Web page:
Eyes on Stalks By John Fox
Pub Methuen 2002 ISBN 0413761908

This delightful book tells the stories of two families – the author’s family and the Welfare State International family. John Fox provides a vivid account of the company’s working practices over the last thirty years. There’s humour, there’s politics and local planning issues, there’s funding challenges, fire structures, the building of their Lantern-house home and on a more serious note, naming ceremonies and funerals. Illustrated with photos and the author’s own drawings.

The Creative Economy: How People Make Money From Ideas
By John Howkins
Pub Penguin 2001 ISBN 0140287949

This book explores the importance of copyright and patents in creative products, and provides statistical analysis of 15 core creative industries – including art, crafts and performing arts, as well as views on managing creativity and how to treat creativity as your major asset.

Management and the Arts
By William J. Byrnes
Pub Focal Press 3rd Edition 2003 ISBN 0240805372

A4 sized, with 350 pages and an impressive index this book means business! It covers a broad range of issues of interest to both experienced managers and students of arts management. It is American, covers arts and entertainment, and is performing arts based. The author has enormous experience, and blends practical know how with a belief that arts managers can apply skills from disciplines such as business, finance, economics and psychology alongside sensitivity and common sense. There’s a historical perspective of arts organisations, arts management and business management, then it covers planning and decision-making, organisational design, staffing, leadership, organisational controls and budgets, financial management, marketing, fundraising, management styles and theories and career options. There are case studies and questions. Lots of useful material here.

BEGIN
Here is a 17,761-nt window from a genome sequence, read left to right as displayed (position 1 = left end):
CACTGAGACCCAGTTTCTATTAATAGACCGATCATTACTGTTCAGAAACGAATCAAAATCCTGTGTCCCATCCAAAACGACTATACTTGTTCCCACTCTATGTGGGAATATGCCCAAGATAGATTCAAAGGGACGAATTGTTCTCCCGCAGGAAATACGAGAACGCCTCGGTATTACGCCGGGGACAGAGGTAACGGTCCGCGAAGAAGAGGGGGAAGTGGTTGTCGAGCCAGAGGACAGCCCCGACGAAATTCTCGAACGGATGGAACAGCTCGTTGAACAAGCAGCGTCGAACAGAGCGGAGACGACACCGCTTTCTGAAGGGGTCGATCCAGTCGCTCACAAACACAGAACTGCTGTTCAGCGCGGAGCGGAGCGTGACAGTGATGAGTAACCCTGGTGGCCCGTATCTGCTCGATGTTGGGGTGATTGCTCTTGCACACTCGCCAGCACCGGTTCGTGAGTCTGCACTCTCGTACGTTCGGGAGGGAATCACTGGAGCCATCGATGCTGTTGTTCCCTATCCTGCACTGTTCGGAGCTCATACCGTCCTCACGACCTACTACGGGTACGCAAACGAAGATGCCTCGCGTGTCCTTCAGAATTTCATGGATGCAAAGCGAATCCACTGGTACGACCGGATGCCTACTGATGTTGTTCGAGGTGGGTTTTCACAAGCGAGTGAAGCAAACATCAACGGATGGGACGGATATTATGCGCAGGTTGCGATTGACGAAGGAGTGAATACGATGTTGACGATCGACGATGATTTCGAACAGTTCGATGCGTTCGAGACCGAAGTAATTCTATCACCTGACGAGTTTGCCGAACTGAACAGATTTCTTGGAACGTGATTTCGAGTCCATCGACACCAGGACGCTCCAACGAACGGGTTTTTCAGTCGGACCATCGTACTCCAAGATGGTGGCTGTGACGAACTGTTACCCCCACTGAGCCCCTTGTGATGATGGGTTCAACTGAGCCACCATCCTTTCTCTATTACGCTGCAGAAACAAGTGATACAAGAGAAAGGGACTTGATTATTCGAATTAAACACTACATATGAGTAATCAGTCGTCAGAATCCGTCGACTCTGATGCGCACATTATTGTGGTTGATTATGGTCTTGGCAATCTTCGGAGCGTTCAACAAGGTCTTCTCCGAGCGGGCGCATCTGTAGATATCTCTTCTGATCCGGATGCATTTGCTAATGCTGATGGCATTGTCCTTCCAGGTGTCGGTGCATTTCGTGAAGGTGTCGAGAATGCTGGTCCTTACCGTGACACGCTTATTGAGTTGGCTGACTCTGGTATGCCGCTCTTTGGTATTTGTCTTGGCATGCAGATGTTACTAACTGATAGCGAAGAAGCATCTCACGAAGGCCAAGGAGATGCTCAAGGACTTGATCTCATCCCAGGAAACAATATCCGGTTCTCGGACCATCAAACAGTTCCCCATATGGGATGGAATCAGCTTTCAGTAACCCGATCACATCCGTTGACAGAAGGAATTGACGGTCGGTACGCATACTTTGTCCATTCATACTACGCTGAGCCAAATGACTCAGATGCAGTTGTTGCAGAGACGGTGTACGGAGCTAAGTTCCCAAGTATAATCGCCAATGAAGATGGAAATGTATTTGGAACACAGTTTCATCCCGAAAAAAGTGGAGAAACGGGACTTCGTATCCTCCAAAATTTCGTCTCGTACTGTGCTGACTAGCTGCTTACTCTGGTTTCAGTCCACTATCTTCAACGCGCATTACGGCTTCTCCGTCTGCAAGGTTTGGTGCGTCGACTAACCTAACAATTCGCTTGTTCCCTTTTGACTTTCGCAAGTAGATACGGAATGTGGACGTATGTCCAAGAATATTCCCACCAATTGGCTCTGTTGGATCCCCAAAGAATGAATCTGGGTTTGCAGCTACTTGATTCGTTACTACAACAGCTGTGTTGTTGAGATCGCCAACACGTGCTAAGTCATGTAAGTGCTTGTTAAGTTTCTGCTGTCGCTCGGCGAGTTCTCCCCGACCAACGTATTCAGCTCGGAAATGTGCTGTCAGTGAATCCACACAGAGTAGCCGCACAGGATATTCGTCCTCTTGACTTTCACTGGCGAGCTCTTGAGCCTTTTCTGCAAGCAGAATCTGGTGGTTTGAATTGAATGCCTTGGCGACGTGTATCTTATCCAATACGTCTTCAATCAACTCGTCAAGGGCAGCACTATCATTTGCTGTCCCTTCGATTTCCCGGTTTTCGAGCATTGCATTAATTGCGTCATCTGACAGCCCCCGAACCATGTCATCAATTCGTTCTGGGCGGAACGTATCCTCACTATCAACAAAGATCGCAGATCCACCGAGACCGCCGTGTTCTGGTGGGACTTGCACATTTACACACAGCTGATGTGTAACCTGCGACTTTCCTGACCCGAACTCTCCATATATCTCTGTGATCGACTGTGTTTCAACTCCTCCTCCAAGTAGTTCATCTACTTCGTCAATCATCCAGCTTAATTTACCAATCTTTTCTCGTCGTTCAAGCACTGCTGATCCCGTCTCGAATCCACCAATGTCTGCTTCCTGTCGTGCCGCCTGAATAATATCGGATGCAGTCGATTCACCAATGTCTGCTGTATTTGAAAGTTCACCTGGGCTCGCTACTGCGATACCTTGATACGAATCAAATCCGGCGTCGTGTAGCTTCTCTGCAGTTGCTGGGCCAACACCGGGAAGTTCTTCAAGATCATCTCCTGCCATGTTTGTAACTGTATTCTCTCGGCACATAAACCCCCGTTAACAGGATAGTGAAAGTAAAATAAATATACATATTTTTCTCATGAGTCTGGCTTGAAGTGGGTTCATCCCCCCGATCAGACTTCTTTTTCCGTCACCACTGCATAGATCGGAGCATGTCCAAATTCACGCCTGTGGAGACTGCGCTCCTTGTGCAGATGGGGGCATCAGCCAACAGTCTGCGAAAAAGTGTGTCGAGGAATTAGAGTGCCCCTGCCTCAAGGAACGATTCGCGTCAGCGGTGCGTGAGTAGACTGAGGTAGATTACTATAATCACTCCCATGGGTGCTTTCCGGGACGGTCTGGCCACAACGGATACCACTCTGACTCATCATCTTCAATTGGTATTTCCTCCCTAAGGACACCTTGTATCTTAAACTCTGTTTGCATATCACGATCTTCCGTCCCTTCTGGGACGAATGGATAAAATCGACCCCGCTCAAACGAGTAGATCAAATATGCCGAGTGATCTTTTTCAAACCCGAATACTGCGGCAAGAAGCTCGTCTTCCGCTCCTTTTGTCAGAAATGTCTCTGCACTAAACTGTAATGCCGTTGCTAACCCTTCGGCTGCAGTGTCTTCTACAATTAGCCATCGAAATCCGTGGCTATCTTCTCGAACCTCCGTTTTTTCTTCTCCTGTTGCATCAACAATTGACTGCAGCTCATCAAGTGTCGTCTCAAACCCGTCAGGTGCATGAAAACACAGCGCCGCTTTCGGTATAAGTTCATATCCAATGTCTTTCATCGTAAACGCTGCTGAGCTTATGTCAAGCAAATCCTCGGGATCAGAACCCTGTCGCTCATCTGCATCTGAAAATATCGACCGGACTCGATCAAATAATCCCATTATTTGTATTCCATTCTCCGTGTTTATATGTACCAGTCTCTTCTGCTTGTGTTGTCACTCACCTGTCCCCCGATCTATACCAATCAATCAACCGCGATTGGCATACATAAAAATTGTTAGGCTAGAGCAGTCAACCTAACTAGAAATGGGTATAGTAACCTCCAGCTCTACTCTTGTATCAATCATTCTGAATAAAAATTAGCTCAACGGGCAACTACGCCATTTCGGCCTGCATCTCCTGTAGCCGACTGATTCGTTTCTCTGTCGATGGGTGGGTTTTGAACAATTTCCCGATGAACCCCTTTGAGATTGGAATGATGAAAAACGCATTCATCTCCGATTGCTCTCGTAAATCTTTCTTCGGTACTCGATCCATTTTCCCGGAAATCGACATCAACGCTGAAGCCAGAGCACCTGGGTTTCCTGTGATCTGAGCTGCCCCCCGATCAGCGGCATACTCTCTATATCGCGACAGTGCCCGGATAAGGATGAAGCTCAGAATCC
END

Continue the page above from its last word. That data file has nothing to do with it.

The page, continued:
Arts Administration
by John Pick and Malcolm Anderton
Pub: E & FN Spon Second edition 1996 ISBN 0419115404

A more academic text, which proposes that the arts administrator must be a unique mix of manager, animator, teacher, critic, and entrepreneur. It provides an overview of the historical and current context in Britain, with some international comparisons. Interesting case studies at the back.

Managing Britannia: Culture and Management in Modern Britain
By Robert Protherough and John Pick
Pub by Imprint Academic 2003 ISBN 0907845533 £12.95

The core premise of this book is that the new orthodoxy labelled by the authors as “modern managerialism” far from solving problems is actually the cause of them. They refute the notion that ‘management’ exists, or that there are universal management skills, and believe that modern management practices have all but destroyed politics, education, culture and religion. Robert Protherough’s background is in education, and as a lay preacher and John Pick’s is in cultural policy-making and arts management. Chapters include The Cultures of Management, How Manager’s Behave, Management as an Academic Subject, Managing the Arts, Managing the Schools, Managing the Deity, Rebranding Britain, The Real World: Management in Literature and Bursting the Management Bubble.

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Bookshelf 11